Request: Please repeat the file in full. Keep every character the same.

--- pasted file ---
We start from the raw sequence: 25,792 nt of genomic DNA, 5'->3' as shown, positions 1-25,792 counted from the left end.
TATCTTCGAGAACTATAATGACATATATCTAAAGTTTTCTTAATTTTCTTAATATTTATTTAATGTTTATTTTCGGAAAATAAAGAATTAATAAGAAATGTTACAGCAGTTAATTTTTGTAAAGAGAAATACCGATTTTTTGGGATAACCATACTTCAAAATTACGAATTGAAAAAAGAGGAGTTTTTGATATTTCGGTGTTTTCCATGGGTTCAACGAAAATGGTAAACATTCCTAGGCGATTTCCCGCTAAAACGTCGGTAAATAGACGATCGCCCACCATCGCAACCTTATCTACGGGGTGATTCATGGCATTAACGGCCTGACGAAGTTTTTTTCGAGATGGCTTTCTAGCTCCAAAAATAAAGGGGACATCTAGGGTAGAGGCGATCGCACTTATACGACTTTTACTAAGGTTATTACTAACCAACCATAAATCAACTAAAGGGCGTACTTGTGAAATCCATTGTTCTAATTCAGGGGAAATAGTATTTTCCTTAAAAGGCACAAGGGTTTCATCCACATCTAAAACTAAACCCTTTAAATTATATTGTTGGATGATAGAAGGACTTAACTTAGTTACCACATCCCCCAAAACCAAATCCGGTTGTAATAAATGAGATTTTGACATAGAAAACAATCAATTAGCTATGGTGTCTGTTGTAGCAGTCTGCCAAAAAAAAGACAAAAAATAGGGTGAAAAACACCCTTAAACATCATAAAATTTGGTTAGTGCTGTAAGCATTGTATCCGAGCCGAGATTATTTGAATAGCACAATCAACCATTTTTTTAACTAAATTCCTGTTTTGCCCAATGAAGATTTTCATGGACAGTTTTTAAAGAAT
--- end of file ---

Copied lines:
We start from the raw sequence: 25,792 nt of genomic DNA, 5'->3' as shown, positions 1-25,792 counted from the left end.
TATCTTCGAGAACTATAATGACATATATCTAAAGTTTTCTTAATTTTCTTAATATTTATTTAATGTTTATTTTCGGAAAATAAAGAATTAATAAGAAATGTTACAGCAGTTAATTTTTGTAAAGAGAAATACCGATTTTTTGGGATAACCATACTTCAAAATTACGAATTGAAAAAAGAGGAGTTTTTGATATTTCGGTGTTTTCCATGGGTTCAACGAAAATGGTAAACATTCCTAGGCGATTTCCCGCTAAAACGTCGGTAAATAGACGATCGCCCACCATCGCAACCTTATCTACGGGGTGATTCATGGCATTAACGGCCTGACGAAGTTTTTTTCGAGATGGCTTTCTAGCTCCAAAAATAAAGGGGACATCTAGGGTAGAGGCGATCGCACTTATACGACTTTTACTAAGGTTATTACTAACCAACCATAAATCAACTAAAGGGCGTACTTGTGAAATCCATTGTTCTAATTCAGGGGAAATAGTATTTTCCTTAAAAGGCACAAGGGTTTCATCCACATCTAAAACTAAACCCTTTAAATTATATTGTTGGATGATAGAAGGACTTAACTTAGTTACCACATCCCCCAAAACCAAATCCGGTTGTAATAAATGAGATTTTGACATAGAAAACAATCAATTAGCTATGGTGTCTGTTGTAGCAGTCTGCCAAAAAAAAGACAAAAAATAGGGTGAAAAACACCCTTAAACATCATAAAATTTGGTTAGTGCTGTAAGCATTGTATCCGAGCCGAGATTATTTGAATAGCACAATCAACCATTTTTTTAACTAAATTCCTGTTTTGCCCAATGAAGATTTTCATGGACAGTTTTTAAAGAAT